BERKELEY -- The 11th annual Teen One-Acts Festival at Berkeley Repertory Theatre opens March 22 with an "I'm back, baby" play by Lafayette playwright Frances Maples and a swirling, knot-filled portrait of a man running from his past by Sophia Cannata-Bowman of San Francisco.
Maples and Cannata-Bowman were selected by their peers and will see their plays entirely produced, directed, designed and performed by 24 high school students from nine local communities.
Maples, a 17-year old Acalanes High School senior, returns for a second straight year after previously stunning audiences -- and herself -- with a gender-bending creation story about internalized evil.
"Orpheum," this year's entry by Maples, promises to cauterize another wound on the female psyche, specifically, the injurious "damsel in distress needs a male hero" myth.
"Even in movies where the female is the main character, she's always being saved by men," Maples complained in an interview.
The play is based on Orpheus, the mythical Greek musician who famously attempts to rescue his wife from Hades and Persephone. In Maples' version, both damsel and hero are dames and the afterlife is a narrative tool.
"Reality isn't required," Maples said. "My last play dealt with gods and the mythos also. As an atheist, I don't believe in (the afterlife), but I like to explore why other people might."
She also likes to unravel motivational patterns across less-traveled territory.
"Yes, it's lesbian love," she said. "The media talks about the male gay community. I wanted (the main characters) to both be female to tackle an entire theme of feminism."
Ironically, the earliest drafts were a "fluffy, rom-com" (romantic comedy) mash up. Switching to "a play with substance" during rewrites, Maples has retained the play's musical underscoring with a "tender, reflective, teen romance" soundtrack.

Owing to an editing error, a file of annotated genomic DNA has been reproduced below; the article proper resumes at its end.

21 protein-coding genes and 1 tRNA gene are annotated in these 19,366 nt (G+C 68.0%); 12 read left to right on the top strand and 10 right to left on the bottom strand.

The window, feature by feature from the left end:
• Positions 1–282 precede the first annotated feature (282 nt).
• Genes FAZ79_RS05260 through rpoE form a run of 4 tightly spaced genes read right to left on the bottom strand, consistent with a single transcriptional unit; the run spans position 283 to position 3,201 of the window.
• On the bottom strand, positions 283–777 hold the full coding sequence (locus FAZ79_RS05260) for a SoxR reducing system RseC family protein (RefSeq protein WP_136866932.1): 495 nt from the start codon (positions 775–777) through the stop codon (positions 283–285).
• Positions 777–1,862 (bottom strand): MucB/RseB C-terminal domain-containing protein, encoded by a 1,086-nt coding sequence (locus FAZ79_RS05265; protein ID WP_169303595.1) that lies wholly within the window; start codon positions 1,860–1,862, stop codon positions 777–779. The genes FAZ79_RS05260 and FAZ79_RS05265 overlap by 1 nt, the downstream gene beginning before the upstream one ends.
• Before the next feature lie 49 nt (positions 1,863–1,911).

"It adds a sweet tone to a play about death and the Apocalypse," she said.
Maples said adult directing mentor Nora Casey helped her "get outside her head" during script refinements. Berkeley High School senior and play director Ivy Olesen, 17, contributed surprising ideas for casting and transition scenes.
Eve Ensler, who Maples named as her playwriting hero the first time she won the teen competition, continues to represent someone whose work she admires. Ensler is best known for her play "The Vagina Monologues."
"Theater is a way to promote a gradual change in society's thought process," Maples said. "Anything that doesn't treat women as an object for romance, anything where (a woman is) an intelligent or a strong leader, is a part of a gradually changing society."
Maples is still waiting to hear from top choice of Trinity College in Dublin, Ireland, and said her plans for next year are pending.
"Story by Leonard Watts" is Cannata-Bowman's first dive into the festival. Her acting teacher at Sacred Heart Cathedral Preparatory suggested she enter the competition.
"I'm the kind of person who jumps on any opportunity to have my work published," she said.
Cannata-Bowman was at the Castro Theatre in San Francisco to see "Lawrence of Arabia," when she got the call telling her the play had been selected.
"I was literally surprised, because this was the first play I'd ever written. It was mostly shock and gratefulness," she recalled.
Cannata-Bowman dislikes the artificiality of writing from outlines; preferring to let the characters take her words to a spontaneous, more-real place.
"The characters are driving the story, not me," she said about the arduous, two-year writing process she followed.
"I liked the character from an isolated scene I had written," Cannata-Bowman said. "I wanted to expand it. I'd write, then have long pauses, then come back to it. It was insane how many (rewrites) I did. It's not a number I can even count."
After working with Casey to fill narrative holes and develop characters involved in the play's many flashbacks, director Elia Chuaqui, a 16-year-old junior at El Cerrito High School, led the cast through readings of the play.
"She's putting her own vision on it: I respect that entirely," Cannata-Bowman said, adding that she likes the extended implications of Chuaqui's multiple-roles casting of several actors.
New York University and an individualized major focusing on dramatic writing and incorporating history are next on Cannata-Bowman's to-do list.
The 11th annual Teen One-Acts Festival at Berkeley Rep's School of Theatre runs March 22 to 24. For tickets and details visit www.berkeleyrep.org/school/teen